• Calms the mind and relieves stress, anxiety, and mild depression
  • Improves memory, concentration, balance, coordination, core awareness, posture, and balance
  • Strengthens the core, ankles, feet, back, legs, shoulders, and arm muscles
  • Stretches the shoulders and hamstrings

Extended Puppy Pose (Uttana Shishosana)

Jeanine Donohue practicing puppy pose as part of a yoga for panic attacks practice.

Jeanine Donohue practicing puppy pose at It Takes a Village Wellness in Port Jefferson Station, NY (Katelyn Brush)

Have you ever looked at a dog and wondered how it can be so happy all the time? Dogs can teach us a lot… including yoga. If you’re ready to try out a puppy-like stretch and relax like man’s best friend, first come into Child’s Pose. Keep the knees slightly separated with the tops of the feet flat on the floor. Keep the arms strong, reach the fingertips wide, and pull the hips up off of the heels while sliding the top body forward. Let the forehead rest on the ground. This posture can be very tough on the knees, so place a mat or blanket beneath them for extra support.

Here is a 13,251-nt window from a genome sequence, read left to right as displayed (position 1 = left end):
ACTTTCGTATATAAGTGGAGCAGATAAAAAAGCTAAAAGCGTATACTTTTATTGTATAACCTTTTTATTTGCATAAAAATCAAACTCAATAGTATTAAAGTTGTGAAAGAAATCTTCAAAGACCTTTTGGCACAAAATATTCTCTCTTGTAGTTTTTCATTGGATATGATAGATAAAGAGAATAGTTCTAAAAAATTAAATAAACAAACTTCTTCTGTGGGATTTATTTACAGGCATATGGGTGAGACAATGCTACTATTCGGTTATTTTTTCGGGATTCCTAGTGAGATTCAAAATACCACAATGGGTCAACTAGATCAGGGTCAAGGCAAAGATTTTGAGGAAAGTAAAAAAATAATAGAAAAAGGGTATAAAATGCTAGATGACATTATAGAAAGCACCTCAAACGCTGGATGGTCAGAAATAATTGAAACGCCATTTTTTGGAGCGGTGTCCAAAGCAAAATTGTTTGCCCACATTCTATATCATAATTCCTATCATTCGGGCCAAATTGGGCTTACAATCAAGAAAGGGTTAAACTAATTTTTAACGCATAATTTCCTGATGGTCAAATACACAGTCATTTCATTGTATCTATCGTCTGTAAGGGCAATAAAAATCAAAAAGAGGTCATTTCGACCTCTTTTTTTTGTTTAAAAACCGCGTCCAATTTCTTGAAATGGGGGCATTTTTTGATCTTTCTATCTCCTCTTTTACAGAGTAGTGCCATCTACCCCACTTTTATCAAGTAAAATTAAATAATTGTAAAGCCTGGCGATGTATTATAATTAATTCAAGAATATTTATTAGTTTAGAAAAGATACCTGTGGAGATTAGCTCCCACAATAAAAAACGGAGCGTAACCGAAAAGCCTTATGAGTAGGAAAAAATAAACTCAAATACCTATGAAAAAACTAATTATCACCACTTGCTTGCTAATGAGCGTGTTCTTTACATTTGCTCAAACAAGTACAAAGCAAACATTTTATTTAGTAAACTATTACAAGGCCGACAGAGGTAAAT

• Calms the mind and relieves stress, anxiety, and mild depression
  • Stretches the spine, hamstrings, hips, abdominals, and shoulders
  • Gently stretches the back muscles
  • Strengthens the legs

Supported Headstand (Salamba Sirsasana)

Katelyn Brush practicing a supported headstand as part of a yoga for anxiety practice.

Katelyn Brush practicing a supported headstand with a blanket for neck support and dog for moral support (Katelyn Brush)

You’ve probably seen people practicing headstands all over Instagram and figured it’s for an advanced practitioner. It’s true, you should not learn headstands without supervision and you should begin with a support for your head, but headstands have many benefits for the body besides that ego boost that comes with social media “likes.” Reversing gravity’s directional pull on the body has beneficial effects on the lungs, spine, and even the skin! Headstands are good for those who suffer from scoliosis and for those who just want to decrease signs of aging in their skin.

Katelyn Brush practicing a supported headstand as part of a yoga for panic attacks practice.

Katelyn Brush practicing a supported headstand with a foot rest for leverage (Katelyn Brush)

If you have high or low blood pressure, a back injury, or a heart condition, do not practice headstands without consulting your doctor. Speak with a certified yoga teacher about these conditions as well and ask for help as you prepare for a headstand. A certified teacher can guide you and teach you all the tips and tricks that have helped other students in the past, like using a yoga strap or elevating the legs to promote proper alignment and decrease the risk of injury.


  • Calms the mind and relieves stress, anxiety, and mild depression